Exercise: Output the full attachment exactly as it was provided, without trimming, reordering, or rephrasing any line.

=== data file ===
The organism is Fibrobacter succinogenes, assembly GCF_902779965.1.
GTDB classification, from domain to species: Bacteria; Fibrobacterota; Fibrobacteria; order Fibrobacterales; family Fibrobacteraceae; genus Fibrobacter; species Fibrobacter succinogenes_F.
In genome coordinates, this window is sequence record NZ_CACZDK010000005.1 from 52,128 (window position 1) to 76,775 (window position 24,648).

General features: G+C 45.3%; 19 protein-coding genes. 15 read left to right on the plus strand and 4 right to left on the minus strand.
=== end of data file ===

The organism is Fibrobacter succinogenes, assembly GCF_902779965.1.
GTDB classification, from domain to species: Bacteria; Fibrobacterota; Fibrobacteria; order Fibrobacterales; family Fibrobacteraceae; genus Fibrobacter; species Fibrobacter succinogenes_F.
In genome coordinates, this window is sequence record NZ_CACZDK010000005.1 from 52,128 (window position 1) to 76,775 (window position 24,648).

General features: G+C 45.3%; 19 protein-coding genes. 15 read left to right on the plus strand and 4 right to left on the minus strand.